What I established so far is that too many parameters change over time – business, sophistication of users and technology. It is not cost effective to create a truly flexible system for use by internal organization. It is difficult to predict future. But is there anything that can be done to extend the life of software? Couple of things comes to mind – routine checkups, constant exercise to remain healthy and accommodate changing needs. I remember something that I studied in school economics – with education, need of people change.

If a request for a similar type of change comes in 10 times a year, it is high time to make the think about a way to reduce the IT dependency in doing that. Alleviate the heartache by giving more control to users. At the same time, don’t expect to cut off IT completely – the system may become like an abandoned house and weeds may start to grow up the roof. With this, my intention is not to make a case for livelihood of IT department.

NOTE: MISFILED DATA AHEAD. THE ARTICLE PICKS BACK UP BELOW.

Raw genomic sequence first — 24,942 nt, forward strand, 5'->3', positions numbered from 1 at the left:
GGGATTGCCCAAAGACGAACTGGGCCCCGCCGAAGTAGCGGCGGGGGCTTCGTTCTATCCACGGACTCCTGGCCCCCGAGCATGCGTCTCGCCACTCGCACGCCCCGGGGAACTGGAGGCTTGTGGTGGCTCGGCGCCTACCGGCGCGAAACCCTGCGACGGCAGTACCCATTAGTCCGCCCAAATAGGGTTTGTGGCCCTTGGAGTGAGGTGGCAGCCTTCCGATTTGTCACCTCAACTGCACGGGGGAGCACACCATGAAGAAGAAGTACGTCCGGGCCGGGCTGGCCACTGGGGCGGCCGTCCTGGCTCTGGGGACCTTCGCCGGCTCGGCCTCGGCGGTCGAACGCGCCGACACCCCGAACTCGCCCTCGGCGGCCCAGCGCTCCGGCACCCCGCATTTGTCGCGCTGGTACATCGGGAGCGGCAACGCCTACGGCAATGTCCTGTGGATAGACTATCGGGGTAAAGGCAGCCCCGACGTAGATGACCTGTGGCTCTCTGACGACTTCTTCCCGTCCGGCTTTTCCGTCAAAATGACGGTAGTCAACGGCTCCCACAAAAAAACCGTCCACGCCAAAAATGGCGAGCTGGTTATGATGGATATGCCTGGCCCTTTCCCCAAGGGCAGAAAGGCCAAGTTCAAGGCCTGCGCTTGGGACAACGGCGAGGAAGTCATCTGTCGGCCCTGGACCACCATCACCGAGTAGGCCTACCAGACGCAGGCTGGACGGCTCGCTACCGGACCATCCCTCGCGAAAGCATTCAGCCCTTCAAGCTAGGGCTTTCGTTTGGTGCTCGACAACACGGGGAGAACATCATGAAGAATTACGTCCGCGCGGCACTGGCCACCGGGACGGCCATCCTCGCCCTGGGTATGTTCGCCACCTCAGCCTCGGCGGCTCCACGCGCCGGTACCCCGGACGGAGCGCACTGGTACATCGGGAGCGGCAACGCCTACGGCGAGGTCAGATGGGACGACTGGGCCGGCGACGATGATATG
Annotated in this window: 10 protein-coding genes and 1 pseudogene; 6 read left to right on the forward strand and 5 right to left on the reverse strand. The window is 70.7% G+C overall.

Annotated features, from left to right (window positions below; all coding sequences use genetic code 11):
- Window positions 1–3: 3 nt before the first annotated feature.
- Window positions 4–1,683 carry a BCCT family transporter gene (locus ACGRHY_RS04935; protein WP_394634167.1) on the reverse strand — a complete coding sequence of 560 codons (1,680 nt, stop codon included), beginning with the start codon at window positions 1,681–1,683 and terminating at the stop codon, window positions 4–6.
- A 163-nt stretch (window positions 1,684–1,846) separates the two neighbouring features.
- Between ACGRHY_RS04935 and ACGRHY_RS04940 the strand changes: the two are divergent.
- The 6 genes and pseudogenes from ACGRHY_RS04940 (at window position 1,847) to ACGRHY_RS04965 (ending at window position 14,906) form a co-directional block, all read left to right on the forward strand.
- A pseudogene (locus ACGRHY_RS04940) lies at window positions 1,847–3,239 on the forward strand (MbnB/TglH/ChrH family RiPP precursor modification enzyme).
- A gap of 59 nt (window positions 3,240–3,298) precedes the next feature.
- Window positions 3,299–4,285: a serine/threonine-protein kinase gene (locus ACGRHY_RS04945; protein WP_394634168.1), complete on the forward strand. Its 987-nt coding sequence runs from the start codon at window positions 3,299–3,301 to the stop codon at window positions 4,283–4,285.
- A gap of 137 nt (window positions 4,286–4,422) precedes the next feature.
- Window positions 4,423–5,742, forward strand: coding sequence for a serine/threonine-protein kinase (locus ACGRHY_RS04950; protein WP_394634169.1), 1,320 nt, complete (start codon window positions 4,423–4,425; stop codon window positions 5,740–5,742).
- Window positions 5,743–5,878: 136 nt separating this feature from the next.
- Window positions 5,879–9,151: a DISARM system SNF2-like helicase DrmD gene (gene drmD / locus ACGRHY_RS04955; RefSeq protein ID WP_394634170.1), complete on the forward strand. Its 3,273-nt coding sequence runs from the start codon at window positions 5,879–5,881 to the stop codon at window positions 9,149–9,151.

In conclusion, systems are not immortal, it will age and there should be enough nourishment to keep it going strong and keep up with the changing world.

problems and solutions

A quote on a manager’s door in my office – “Don’t come in with problems. I want solutions”. I think a beginner will go to his boss with problems and would not have thought about solutions at all. Next level is thinking about options to solve and the pros and cons in choosing any of the options before even going to the manager. You cannot expect the manager to solve every problem. Anyway the first thing he will say is “okay, I hear your problem. So what can we do about it?”, so better be prepared for that. Better yet, identify the best solution and implement and then inform the manager. You have to inform your boss anyway – if you find the problem, analyze it and fix it and nobody knows about it, still you will be on losing end since nobody will ever know how good you are. Even the next level will be anticipating problems and fixing it before it can surface.